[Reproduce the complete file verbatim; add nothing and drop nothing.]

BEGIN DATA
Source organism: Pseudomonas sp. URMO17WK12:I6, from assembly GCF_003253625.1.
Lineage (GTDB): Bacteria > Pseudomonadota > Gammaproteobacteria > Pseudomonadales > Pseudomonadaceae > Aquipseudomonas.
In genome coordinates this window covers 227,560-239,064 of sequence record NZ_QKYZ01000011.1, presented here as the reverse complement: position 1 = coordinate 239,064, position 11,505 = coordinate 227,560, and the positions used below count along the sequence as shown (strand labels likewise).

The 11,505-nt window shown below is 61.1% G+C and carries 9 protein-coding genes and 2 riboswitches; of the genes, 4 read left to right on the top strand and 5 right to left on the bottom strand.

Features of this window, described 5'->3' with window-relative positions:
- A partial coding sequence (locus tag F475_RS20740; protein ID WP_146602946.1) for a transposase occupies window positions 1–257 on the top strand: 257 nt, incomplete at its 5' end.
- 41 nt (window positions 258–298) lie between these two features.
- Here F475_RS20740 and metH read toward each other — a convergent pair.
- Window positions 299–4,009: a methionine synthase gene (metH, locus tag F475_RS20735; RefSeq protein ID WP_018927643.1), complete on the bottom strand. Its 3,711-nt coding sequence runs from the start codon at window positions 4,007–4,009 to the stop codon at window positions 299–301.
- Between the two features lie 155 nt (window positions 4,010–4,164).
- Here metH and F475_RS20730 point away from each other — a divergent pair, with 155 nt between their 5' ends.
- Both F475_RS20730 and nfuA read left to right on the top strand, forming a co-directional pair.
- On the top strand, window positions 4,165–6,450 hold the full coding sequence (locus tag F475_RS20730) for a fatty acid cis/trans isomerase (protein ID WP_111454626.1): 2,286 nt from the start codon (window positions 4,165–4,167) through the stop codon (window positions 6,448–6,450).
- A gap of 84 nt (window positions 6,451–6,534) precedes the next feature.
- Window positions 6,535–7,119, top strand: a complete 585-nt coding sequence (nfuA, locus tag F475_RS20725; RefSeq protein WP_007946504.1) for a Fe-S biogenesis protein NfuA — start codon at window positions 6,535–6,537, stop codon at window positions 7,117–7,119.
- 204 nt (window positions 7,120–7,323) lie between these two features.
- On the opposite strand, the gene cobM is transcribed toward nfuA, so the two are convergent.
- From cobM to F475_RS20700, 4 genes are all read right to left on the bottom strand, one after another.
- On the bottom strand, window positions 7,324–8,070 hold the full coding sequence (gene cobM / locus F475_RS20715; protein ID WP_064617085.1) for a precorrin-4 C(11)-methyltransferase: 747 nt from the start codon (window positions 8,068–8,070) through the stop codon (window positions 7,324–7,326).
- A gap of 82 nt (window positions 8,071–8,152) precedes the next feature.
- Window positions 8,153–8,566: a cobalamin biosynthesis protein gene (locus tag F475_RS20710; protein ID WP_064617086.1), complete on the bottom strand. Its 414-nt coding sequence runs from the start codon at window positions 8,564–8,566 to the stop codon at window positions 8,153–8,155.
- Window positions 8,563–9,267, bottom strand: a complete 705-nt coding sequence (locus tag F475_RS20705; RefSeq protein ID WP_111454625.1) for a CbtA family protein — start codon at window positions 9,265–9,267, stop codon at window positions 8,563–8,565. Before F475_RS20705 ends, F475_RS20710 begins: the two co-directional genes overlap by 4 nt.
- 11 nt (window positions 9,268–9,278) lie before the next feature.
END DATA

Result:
Source organism: Pseudomonas sp. URMO17WK12:I6, from assembly GCF_003253625.1.
Lineage (GTDB): Bacteria > Pseudomonadota > Gammaproteobacteria > Pseudomonadales > Pseudomonadaceae > Aquipseudomonas.
In genome coordinates this window covers 227,560-239,064 of sequence record NZ_QKYZ01000011.1, presented here as the reverse complement: position 1 = coordinate 239,064, position 11,505 = coordinate 227,560, and the positions used below count along the sequence as shown (strand labels likewise).

The 11,505-nt window shown below is 61.1% G+C and carries 9 protein-coding genes and 2 riboswitches; of the genes, 4 read left to right on the top strand and 5 right to left on the bottom strand.

Features of this window, described 5'->3' with window-relative positions:
- A partial coding sequence (locus tag F475_RS20740; protein ID WP_146602946.1) for a transposase occupies window positions 1–257 on the top strand: 257 nt, incomplete at its 5' end.
- 41 nt (window positions 258–298) lie between these two features.
- Here F475_RS20740 and metH read toward each other — a convergent pair.
- Window positions 299–4,009: a methionine synthase gene (metH, locus tag F475_RS20735; RefSeq protein ID WP_018927643.1), complete on the bottom strand. Its 3,711-nt coding sequence runs from the start codon at window positions 4,007–4,009 to the stop codon at window positions 299–301.
- Between the two features lie 155 nt (window positions 4,010–4,164).
- Here metH and F475_RS20730 point away from each other — a divergent pair, with 155 nt between their 5' ends.
- Both F475_RS20730 and nfuA read left to right on the top strand, forming a co-directional pair.
- On the top strand, window positions 4,165–6,450 hold the full coding sequence (locus tag F475_RS20730) for a fatty acid cis/trans isomerase (protein ID WP_111454626.1): 2,286 nt from the start codon (window positions 4,165–4,167) through the stop codon (window positions 6,448–6,450).
- A gap of 84 nt (window positions 6,451–6,534) precedes the next feature.
- Window positions 6,535–7,119, top strand: a complete 585-nt coding sequence (nfuA, locus tag F475_RS20725; RefSeq protein WP_007946504.1) for a Fe-S biogenesis protein NfuA — start codon at window positions 6,535–6,537, stop codon at window positions 7,117–7,119.
- 204 nt (window positions 7,120–7,323) lie between these two features.
- On the opposite strand, the gene cobM is transcribed toward nfuA, so the two are convergent.
- From cobM to F475_RS20700, 4 genes are all read right to left on the bottom strand, one after another.
- On the bottom strand, window positions 7,324–8,070 hold the full coding sequence (gene cobM / locus F475_RS20715; protein ID WP_064617085.1) for a precorrin-4 C(11)-methyltransferase: 747 nt from the start codon (window positions 8,068–8,070) through the stop codon (window positions 7,324–7,326).
- A gap of 82 nt (window positions 8,071–8,152) precedes the next feature.
- Window positions 8,153–8,566: a cobalamin biosynthesis protein gene (locus tag F475_RS20710; protein ID WP_064617086.1), complete on the bottom strand. Its 414-nt coding sequence runs from the start codon at window positions 8,564–8,566 to the stop codon at window positions 8,153–8,155.
- Window positions 8,563–9,267, bottom strand: a complete 705-nt coding sequence (locus tag F475_RS20705; RefSeq protein ID WP_111454625.1) for a CbtA family protein — start codon at window positions 9,265–9,267, stop codon at window positions 8,563–8,565. Before F475_RS20705 ends, F475_RS20710 begins: the two co-directional genes overlap by 4 nt.
- 11 nt (window positions 9,268–9,278) lie before the next feature.